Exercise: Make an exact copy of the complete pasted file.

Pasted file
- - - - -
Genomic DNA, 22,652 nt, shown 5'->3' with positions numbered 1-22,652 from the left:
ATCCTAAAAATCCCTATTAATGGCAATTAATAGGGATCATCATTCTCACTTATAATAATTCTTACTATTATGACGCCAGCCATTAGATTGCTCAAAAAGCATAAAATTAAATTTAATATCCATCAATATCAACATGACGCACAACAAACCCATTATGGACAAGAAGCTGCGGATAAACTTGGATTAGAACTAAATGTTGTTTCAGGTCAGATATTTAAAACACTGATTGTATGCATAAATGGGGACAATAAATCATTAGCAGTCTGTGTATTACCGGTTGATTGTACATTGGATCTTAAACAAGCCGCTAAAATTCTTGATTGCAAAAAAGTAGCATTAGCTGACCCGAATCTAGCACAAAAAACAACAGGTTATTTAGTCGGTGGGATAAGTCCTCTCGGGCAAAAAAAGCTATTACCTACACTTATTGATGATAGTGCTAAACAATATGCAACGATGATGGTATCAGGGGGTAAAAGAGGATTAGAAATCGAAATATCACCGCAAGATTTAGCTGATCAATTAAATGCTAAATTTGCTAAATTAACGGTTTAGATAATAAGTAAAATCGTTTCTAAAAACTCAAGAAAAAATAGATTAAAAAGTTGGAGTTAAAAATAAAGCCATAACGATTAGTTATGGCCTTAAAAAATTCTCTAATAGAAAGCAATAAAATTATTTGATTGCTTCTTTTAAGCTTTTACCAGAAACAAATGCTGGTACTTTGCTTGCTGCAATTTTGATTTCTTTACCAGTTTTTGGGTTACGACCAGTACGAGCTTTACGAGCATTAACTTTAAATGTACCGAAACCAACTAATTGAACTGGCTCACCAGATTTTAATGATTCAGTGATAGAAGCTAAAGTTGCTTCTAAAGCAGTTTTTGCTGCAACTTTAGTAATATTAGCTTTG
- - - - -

Genomic DNA, 22,652 nt, shown 5'->3' with positions numbered 1-22,652 from the left:
ATCCTAAAAATCCCTATTAATGGCAATTAATAGGGATCATCATTCTCACTTATAATAATTCTTACTATTATGACGCCAGCCATTAGATTGCTCAAAAAGCATAAAATTAAATTTAATATCCATCAATATCAACATGACGCACAACAAACCCATTATGGACAAGAAGCTGCGGATAAACTTGGATTAGAACTAAATGTTGTTTCAGGTCAGATATTTAAAACACTGATTGTATGCATAAATGGGGACAATAAATCATTAGCAGTCTGTGTATTACCGGTTGATTGTACATTGGATCTTAAACAAGCCGCTAAAATTCTTGATTGCAAAAAAGTAGCATTAGCTGACCCGAATCTAGCACAAAAAACAACAGGTTATTTAGTCGGTGGGATAAGTCCTCTCGGGCAAAAAAAGCTATTACCTACACTTATTGATGATAGTGCTAAACAATATGCAACGATGATGGTATCAGGGGGTAAAAGAGGATTAGAAATCGAAATATCACCGCAAGATTTAGCTGATCAATTAAATGCTAAATTTGCTAAATTAACGGTTTAGATAATAAGTAAAATCGTTTCTAAAAACTCAAGAAAAAATAGATTAAAAAGTTGGAGTTAAAAATAAAGCCATAACGATTAGTTATGGCCTTAAAAAATTCTCTAATAGAAAGCAATAAAATTATTTGATTGCTTCTTTTAAGCTTTTACCAGAAACAAATGCTGGTACTTTGCTTGCTGCAATTTTGATTTCTTTACCAGTTTTTGGGTTACGACCAGTACGAGCTTTACGAGCATTAACTTTAAATGTACCGAAACCAACTAATTGAACTGGCTCACCAGATTTTAATGATTCAGTGATAGAAGCTAAAGTTGCTTCTAAAGCAGTTTTTGCTGCAACTTTAGTAATATTAGCTTTG